8.3.5 Percentage Points

Percentage Points

When comparing percentages, the difference between the percentages is described in terms of “percentage points.” Subtracting percentages gives percentage points.

[ A mortgage point is 1% of the amount you borrow for the purchase of your house. It is an additional fee that the bank may collect in return for offering a reduction on the annual percentage rate (APR) of the mortgage—in other words, paying this fee entitles you to a cheaper loan term. ]

Note that this is not the same as the percent increase or decrease. This distinction is something to be aware of in media reports, particularly when interest rates or buying mortgage rate points are discussed.

For example: If 72% of students starting at a community college were placed in a noncredit math course one year, but only 63% the next, the college had a decrease of 9 percentage points in students not being ready for credit math courses.

The next activity illustrates the difference between percentage points and percent change.

Notepad iconActivity: Student Loans

You took out a private student loan for college fees. You see a headline reading, “Interest rates jump 2%.” Should you be worried?

Hint icon


Most people read this headline to mean that the interest rate on the loan increases by 2 percentage points. What would that mean for you?

Is there another way to think about the headline that isn’t as sensational?

Solutions icon


The headline is ambiguous. It could mean “Interest rates increase by 2 percentage points”—for example, from 10% to 12%. This is a big deal. Your interest rate just went up 20%: open .12 minus .10 close times .10 multiplication 100 percent equals 20 percent.

On the other hand, the headline could mean “Interest rates increase by 2% based on your previous interest rate.” In our example, that would mean rates go up from 10% to 10 percent prefix plus of two percent of 10 percent equation sequence equals .10 plus .02 multiplication .10 equals .10 plus .002 equals .102 equals 10.2 percent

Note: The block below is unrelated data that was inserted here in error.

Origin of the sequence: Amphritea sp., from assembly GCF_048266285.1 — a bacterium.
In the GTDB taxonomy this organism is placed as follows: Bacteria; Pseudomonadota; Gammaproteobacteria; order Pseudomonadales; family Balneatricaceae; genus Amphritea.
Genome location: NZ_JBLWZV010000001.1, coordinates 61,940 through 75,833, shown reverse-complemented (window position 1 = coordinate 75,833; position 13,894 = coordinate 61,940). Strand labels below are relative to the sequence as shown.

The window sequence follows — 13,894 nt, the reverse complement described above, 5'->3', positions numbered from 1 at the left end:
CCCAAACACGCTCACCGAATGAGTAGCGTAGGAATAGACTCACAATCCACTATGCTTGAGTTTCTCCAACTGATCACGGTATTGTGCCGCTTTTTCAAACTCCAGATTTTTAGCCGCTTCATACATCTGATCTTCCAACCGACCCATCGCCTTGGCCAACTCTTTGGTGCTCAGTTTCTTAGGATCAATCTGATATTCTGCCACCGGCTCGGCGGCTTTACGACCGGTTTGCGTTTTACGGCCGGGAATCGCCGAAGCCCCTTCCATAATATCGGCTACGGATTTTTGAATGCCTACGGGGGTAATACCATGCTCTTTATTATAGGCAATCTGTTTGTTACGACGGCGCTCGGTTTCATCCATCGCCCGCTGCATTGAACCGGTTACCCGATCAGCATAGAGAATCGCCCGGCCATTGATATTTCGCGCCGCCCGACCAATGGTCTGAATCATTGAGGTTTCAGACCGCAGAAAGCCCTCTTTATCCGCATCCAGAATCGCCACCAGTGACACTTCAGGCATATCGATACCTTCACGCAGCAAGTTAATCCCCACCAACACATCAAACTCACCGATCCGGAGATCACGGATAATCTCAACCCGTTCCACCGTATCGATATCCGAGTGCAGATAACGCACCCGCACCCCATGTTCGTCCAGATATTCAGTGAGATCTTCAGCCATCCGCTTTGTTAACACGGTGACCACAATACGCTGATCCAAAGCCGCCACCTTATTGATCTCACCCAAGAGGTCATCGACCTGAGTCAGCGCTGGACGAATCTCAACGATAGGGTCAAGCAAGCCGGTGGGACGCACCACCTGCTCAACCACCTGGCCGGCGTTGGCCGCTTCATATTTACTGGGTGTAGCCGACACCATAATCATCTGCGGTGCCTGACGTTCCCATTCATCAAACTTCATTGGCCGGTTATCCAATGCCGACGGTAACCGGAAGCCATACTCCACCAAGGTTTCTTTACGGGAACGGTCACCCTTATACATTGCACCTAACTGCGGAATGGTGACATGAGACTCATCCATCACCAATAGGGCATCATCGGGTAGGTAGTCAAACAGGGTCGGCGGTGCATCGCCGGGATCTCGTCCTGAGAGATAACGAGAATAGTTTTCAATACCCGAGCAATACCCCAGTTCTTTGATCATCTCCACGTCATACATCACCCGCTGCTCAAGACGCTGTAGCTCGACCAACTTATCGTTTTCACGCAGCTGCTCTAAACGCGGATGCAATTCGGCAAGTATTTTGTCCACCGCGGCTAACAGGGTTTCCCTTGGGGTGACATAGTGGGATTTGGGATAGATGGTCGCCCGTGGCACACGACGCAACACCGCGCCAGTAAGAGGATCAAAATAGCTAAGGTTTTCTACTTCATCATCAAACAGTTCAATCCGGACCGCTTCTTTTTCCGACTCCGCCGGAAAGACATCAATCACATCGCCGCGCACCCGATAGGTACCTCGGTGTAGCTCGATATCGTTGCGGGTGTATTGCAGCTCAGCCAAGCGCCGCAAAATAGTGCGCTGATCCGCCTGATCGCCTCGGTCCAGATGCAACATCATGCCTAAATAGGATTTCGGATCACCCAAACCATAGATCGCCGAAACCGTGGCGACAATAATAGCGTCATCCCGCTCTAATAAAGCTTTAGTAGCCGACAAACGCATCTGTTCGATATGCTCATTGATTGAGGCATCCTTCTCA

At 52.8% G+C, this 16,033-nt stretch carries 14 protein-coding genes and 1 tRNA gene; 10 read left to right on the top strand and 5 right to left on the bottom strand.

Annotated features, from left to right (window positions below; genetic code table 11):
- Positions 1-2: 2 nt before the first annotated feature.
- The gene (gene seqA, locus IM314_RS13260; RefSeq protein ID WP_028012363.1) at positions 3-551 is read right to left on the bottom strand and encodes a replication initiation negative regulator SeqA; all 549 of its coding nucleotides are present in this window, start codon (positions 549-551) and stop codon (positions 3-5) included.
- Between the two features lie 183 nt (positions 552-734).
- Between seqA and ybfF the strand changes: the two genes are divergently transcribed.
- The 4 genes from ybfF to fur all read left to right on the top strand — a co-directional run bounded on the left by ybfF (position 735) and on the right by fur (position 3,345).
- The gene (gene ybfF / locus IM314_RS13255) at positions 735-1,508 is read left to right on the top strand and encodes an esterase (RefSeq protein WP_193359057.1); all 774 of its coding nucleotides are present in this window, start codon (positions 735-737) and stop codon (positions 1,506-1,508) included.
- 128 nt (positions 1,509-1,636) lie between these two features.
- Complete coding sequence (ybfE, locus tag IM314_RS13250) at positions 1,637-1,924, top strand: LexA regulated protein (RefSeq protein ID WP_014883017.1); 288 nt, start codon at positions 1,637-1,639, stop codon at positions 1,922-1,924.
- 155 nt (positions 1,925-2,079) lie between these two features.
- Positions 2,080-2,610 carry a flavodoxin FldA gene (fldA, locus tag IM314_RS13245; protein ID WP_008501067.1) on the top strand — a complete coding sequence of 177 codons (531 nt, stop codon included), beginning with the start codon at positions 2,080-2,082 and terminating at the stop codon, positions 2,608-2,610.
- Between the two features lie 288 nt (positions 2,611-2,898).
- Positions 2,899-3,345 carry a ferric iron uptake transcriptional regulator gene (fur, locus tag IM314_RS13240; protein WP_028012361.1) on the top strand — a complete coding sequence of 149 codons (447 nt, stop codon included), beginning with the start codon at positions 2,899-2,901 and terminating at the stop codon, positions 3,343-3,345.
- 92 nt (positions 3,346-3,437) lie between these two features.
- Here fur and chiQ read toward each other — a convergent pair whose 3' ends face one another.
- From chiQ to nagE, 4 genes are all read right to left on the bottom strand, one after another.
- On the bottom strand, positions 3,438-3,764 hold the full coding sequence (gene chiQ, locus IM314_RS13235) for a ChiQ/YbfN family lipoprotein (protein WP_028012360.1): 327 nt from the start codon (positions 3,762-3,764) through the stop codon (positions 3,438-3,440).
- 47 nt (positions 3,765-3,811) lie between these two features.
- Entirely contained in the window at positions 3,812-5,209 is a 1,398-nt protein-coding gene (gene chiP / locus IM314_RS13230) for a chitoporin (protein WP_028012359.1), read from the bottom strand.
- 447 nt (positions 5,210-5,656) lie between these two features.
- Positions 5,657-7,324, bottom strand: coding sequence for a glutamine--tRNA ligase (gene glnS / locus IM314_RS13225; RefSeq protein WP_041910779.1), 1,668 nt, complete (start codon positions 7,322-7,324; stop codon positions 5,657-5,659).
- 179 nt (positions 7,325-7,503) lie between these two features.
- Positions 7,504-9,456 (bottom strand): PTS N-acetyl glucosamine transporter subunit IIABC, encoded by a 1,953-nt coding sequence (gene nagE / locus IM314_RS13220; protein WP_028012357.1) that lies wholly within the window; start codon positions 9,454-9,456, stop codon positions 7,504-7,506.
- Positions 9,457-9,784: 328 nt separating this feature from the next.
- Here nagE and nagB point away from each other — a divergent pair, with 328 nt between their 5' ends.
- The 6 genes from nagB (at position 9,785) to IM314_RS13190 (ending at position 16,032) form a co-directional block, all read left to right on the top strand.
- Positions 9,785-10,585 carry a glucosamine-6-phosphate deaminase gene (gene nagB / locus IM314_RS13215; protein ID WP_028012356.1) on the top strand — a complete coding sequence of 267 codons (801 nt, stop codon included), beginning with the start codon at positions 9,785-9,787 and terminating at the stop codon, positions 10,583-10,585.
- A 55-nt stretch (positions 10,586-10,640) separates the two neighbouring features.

Well, OK, not great news, but hopefully manageable and much better than our first interpretation.

When people mean percentage points, they should say so! Unfortunately, many news articles do not. It’s up to you to find out from the article itself what it is about.

In newspapers and magazines, you will often run into articles that contain percentages. The exercise below illustrates the importance of interpreting this information correctly.

Notepad iconActivity: Percentage Points

A newspaper headline reads “Exam pass rate increases from 50% last year to 75% this year.”

Does this mean that the pass rate has increased by 25%? Explain why or why not.

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Did you convert the percentages to their decimal values before using the percent increase formula?

Solutions icon


Writing the pass rates in decimal form as 0.5 and 0.75, the percent increase is:

100 percent equation left hand side equals right hand side 0.75 minus 0.5 divided by 0.5 multiplication 100 percent equation left hand side equals right hand side 0.25 divided by 0.5 multiplication 100 percent equals 50 percent

So, the pass rate has increased by 50%, not 25%. However, it would be correct to say that there was a 25 percentage point increase in the exam pass rate.

The bottom line is to be sure that you pay attention when you run across percentages. A statistic might not mean what you initially think it does. Keep your eyes open and your brain turned on!

8.3.4 Fact or Fiction?

8.3.6 The Golden Ratio